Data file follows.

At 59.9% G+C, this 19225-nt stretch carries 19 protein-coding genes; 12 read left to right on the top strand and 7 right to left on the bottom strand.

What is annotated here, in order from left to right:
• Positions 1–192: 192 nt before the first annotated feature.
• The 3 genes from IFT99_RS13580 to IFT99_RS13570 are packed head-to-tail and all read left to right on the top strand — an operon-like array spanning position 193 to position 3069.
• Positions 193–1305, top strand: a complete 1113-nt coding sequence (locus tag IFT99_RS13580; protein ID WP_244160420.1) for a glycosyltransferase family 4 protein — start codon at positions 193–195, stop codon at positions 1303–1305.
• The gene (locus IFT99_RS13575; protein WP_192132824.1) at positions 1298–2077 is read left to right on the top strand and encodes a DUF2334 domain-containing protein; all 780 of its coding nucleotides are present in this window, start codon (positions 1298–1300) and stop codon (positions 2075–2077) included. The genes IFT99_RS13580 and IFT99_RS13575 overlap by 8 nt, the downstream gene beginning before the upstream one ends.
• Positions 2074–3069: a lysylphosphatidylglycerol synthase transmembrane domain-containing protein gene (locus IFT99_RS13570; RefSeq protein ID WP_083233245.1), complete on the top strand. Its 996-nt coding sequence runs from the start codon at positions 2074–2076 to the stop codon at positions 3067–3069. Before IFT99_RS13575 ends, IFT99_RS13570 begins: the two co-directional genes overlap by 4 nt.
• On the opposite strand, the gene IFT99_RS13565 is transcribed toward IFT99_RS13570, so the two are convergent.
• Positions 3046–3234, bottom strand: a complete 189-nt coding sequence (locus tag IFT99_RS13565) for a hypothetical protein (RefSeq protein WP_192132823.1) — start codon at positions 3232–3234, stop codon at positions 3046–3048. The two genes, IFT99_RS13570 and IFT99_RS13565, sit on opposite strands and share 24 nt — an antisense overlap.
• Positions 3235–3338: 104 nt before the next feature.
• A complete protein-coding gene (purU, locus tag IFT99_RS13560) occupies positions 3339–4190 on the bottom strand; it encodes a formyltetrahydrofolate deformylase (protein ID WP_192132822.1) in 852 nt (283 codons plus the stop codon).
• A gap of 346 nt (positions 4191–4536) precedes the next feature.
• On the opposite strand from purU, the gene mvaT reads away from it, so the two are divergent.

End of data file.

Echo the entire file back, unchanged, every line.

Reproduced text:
At 59.9% G+C, this 19225-nt stretch carries 19 protein-coding genes; 12 read left to right on the top strand and 7 right to left on the bottom strand.

What is annotated here, in order from left to right:
• Positions 1–192: 192 nt before the first annotated feature.
• The 3 genes from IFT99_RS13580 to IFT99_RS13570 are packed head-to-tail and all read left to right on the top strand — an operon-like array spanning position 193 to position 3069.
• Positions 193–1305, top strand: a complete 1113-nt coding sequence (locus tag IFT99_RS13580; protein ID WP_244160420.1) for a glycosyltransferase family 4 protein — start codon at positions 193–195, stop codon at positions 1303–1305.
• The gene (locus IFT99_RS13575; protein WP_192132824.1) at positions 1298–2077 is read left to right on the top strand and encodes a DUF2334 domain-containing protein; all 780 of its coding nucleotides are present in this window, start codon (positions 1298–1300) and stop codon (positions 2075–2077) included. The genes IFT99_RS13580 and IFT99_RS13575 overlap by 8 nt, the downstream gene beginning before the upstream one ends.
• Positions 2074–3069: a lysylphosphatidylglycerol synthase transmembrane domain-containing protein gene (locus IFT99_RS13570; RefSeq protein ID WP_083233245.1), complete on the top strand. Its 996-nt coding sequence runs from the start codon at positions 2074–2076 to the stop codon at positions 3067–3069. Before IFT99_RS13575 ends, IFT99_RS13570 begins: the two co-directional genes overlap by 4 nt.
• On the opposite strand, the gene IFT99_RS13565 is transcribed toward IFT99_RS13570, so the two are convergent.
• Positions 3046–3234, bottom strand: a complete 189-nt coding sequence (locus tag IFT99_RS13565) for a hypothetical protein (RefSeq protein WP_192132823.1) — start codon at positions 3232–3234, stop codon at positions 3046–3048. The two genes, IFT99_RS13570 and IFT99_RS13565, sit on opposite strands and share 24 nt — an antisense overlap.
• Positions 3235–3338: 104 nt before the next feature.
• A complete protein-coding gene (purU, locus tag IFT99_RS13560) occupies positions 3339–4190 on the bottom strand; it encodes a formyltetrahydrofolate deformylase (protein ID WP_192132822.1) in 852 nt (283 codons plus the stop codon).
• A gap of 346 nt (positions 4191–4536) precedes the next feature.
• On the opposite strand from purU, the gene mvaT reads away from it, so the two are divergent.